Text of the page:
Saturday, 19 November 2011

Mindless Banter 2: Relationship with Bruce

At the very beginning, starting on the very first page, Allison's father starts off as seemingly okay, giving Alison a typical "airplane" as fathers tend to do. By the eleventh page, her father's true nature begins to be revealed.

Alison's father had a passion for making the house beautiful in an old gothic style. He was constantly working on fixing up the house, the garden, or anything he could think of improving upon. Alison's father is seen worrying over the state of the house, whether it was a dusty rug or something falling apart. (pg. 11)

But Alison's father was a man who worked hard at restoring their run down house into a gothic styled house rather than working hard at raising his children properly and giving them the care and attention they needed. As Alison's father payed more attention to the house and the decor than his children, I felt as if her father did not particularly care for his children, but simply saw them as tools. Alison writes: "My brothers and I were free labour. Dad considered us extensions of his own body, like precision robot arms." (pg. 20)

Her father was also a person who yelled and swore, along with having violent outbursts where he would try and often succeed at hitting the children. When his children could not complete tasks like holding a Christmas tree straight, he would swear at them, becoming angry. He grew particularly angry when somebody broke a piece of furniture or set things too close to the edge of the ledge it was sitting on. (pg. 18)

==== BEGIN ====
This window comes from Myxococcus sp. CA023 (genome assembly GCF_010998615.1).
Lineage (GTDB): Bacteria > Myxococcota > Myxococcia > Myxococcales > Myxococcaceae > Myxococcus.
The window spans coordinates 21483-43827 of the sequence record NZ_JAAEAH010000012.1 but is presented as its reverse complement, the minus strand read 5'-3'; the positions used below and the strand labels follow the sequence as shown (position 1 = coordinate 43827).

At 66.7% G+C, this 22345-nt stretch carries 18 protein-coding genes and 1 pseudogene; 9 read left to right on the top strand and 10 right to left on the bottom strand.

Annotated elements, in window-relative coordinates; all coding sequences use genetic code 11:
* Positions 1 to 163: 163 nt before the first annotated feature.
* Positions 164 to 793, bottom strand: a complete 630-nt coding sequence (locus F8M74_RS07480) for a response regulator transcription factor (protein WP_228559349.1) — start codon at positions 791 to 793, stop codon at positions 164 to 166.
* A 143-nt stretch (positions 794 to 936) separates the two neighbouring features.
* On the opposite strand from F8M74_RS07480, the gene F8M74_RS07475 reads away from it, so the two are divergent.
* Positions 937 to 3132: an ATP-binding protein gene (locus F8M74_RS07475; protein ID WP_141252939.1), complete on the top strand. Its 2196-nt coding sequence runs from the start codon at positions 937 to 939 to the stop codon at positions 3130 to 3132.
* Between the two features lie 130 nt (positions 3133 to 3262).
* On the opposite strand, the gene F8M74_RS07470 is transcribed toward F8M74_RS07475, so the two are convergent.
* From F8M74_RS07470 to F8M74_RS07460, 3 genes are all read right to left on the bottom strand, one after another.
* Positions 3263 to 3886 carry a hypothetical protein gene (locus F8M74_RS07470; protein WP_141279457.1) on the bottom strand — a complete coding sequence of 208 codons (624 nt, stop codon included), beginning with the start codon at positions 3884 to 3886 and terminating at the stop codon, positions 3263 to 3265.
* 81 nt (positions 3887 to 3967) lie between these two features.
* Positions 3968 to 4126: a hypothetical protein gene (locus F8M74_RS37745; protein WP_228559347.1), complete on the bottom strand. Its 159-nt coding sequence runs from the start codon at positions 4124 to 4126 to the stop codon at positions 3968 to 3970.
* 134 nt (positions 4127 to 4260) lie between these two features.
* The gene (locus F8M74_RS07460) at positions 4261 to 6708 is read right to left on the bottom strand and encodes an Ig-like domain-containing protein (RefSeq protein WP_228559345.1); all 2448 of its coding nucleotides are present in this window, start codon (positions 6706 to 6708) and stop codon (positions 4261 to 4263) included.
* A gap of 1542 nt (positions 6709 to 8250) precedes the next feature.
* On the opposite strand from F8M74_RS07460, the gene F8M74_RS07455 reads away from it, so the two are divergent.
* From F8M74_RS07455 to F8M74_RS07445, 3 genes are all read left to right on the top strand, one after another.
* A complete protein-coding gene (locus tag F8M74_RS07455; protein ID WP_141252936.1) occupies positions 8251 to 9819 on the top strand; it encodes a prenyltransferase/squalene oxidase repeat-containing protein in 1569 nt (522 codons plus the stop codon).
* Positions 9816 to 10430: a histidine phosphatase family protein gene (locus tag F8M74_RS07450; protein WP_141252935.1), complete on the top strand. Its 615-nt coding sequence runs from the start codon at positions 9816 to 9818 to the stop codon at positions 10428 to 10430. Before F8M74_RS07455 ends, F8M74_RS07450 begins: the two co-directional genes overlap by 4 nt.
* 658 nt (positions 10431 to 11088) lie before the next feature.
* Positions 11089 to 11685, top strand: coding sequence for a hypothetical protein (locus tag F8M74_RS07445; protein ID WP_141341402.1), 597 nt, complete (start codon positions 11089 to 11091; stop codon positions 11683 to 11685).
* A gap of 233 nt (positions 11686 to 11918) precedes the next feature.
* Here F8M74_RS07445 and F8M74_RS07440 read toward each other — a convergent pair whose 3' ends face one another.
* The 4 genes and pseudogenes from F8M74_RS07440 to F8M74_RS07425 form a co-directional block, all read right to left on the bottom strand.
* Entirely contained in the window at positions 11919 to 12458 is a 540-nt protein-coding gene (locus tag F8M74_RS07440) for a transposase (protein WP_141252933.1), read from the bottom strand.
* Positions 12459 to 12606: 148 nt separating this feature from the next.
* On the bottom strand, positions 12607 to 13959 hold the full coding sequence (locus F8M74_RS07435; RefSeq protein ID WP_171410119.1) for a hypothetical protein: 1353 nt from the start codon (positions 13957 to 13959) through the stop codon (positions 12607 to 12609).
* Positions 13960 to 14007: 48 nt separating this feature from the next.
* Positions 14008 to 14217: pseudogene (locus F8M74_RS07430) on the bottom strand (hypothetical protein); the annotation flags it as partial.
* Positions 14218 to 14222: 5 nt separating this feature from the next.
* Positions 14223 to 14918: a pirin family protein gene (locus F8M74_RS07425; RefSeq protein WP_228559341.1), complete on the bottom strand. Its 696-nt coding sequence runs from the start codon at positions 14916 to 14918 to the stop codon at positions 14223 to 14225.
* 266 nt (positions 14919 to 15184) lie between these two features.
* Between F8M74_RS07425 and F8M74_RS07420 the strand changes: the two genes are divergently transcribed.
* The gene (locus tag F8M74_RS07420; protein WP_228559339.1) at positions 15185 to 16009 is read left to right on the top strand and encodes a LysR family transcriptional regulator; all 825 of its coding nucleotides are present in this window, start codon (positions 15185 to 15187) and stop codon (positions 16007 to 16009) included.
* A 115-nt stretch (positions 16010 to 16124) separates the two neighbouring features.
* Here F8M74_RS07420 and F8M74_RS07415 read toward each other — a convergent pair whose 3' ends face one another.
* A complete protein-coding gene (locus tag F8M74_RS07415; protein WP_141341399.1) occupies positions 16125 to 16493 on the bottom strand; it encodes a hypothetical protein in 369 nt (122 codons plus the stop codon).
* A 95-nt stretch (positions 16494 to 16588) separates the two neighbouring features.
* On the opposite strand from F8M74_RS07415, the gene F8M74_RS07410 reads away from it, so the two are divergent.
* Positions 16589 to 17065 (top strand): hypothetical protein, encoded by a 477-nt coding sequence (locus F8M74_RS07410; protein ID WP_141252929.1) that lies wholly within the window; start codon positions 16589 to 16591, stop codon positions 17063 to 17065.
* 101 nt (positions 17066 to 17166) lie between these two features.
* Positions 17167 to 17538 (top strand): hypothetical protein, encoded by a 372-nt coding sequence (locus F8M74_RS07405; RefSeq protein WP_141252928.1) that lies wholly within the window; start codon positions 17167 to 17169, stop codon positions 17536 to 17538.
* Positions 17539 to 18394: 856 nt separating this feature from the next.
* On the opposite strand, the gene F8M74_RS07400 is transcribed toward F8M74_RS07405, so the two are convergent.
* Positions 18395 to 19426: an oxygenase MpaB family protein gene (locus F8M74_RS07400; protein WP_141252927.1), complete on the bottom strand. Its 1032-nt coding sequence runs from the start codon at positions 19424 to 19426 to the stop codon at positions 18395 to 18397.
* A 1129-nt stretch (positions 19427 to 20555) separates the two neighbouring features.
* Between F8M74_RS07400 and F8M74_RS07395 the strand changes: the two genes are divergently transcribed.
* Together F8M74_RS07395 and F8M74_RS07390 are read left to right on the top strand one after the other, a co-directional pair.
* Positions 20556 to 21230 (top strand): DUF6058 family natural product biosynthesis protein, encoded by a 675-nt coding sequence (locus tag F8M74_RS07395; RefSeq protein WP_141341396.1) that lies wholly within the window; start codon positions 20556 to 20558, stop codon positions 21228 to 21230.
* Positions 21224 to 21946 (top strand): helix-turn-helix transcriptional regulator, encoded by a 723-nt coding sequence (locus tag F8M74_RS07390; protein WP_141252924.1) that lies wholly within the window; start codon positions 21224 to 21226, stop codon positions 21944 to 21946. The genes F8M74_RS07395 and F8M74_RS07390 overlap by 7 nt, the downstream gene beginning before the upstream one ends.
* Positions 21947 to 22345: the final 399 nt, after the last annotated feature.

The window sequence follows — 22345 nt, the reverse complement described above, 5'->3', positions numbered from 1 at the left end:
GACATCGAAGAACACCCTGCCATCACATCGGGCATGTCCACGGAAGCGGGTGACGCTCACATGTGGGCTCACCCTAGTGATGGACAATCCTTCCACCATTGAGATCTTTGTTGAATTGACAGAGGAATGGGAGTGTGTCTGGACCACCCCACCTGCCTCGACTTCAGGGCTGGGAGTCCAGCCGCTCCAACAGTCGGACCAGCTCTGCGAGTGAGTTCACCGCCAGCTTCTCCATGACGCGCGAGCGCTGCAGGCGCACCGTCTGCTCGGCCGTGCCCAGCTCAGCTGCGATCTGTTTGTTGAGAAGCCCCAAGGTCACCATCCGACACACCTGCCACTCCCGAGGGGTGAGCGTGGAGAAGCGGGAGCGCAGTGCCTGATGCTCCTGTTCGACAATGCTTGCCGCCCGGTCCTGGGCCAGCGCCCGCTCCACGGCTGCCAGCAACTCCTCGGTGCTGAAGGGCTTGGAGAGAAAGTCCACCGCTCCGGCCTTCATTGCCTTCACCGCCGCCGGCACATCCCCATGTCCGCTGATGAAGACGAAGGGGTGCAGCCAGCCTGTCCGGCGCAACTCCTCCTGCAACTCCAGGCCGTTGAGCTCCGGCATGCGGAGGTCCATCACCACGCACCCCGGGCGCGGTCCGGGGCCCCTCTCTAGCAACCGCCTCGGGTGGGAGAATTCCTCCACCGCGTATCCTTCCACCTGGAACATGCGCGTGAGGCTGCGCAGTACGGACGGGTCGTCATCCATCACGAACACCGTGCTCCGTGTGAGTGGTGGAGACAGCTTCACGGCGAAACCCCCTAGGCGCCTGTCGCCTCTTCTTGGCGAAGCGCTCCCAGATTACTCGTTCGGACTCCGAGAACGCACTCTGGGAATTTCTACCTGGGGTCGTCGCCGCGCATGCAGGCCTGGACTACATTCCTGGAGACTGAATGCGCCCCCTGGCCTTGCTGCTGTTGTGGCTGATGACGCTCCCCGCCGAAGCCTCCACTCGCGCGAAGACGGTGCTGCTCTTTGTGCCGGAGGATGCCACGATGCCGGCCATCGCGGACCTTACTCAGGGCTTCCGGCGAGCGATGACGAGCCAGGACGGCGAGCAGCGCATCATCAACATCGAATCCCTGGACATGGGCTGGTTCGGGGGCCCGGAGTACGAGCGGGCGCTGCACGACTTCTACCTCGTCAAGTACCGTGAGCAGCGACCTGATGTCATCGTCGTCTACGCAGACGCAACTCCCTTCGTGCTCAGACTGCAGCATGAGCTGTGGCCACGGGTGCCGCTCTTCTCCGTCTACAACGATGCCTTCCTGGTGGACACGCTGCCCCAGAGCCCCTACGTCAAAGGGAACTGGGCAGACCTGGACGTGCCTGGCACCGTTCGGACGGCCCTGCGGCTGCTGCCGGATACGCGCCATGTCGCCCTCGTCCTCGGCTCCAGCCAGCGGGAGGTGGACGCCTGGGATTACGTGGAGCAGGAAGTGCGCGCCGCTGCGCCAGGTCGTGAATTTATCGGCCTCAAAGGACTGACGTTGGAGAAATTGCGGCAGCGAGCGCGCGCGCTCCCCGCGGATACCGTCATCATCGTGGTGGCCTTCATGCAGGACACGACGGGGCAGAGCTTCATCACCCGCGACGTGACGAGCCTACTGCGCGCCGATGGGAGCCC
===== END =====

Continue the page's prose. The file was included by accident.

In my eyes, Alison's father seemed to be an awful father. He lacks care and has a disregard for his children's struggles. On page 80, Alison is carrying a large suitcase, complaining that it is too heavy for her to carry, but all her father is doing is yelling at her to hurry up with it.

Alison's father gave off the vibe that he didn't particularly care for his children but merely saw them as small people that he simply had to live with. To me, he appeared to be a man who was only concerned with his self image, being careful not to reveal himself or make himself look bad.

Here is a website that goes further in depth with Bruce Bechdel. Bruce

Posted by Catherine Park.

Bechdel, Alison. Fun Home: A Family Tragicomic. 1. New York: Houghton Mifflin Company, 2006. 232. Print.

1 comment:

  1. Interesting link. Feels odd to put a real face to the drawings.

    I agree, he doesn't seem like the most caring father. I wonder how things would have progressed and whether Alison and her father would have ever built a proper relationship if he hadn't died. It seems broken relationships are often mended in the later stages of life, but it's hard to tell if this relationship would re-bond or if it'd break apart further.

    Things like this always seem significantly more black-and-white with hindsight though.

    What makes a good father?

    -Steven Twigg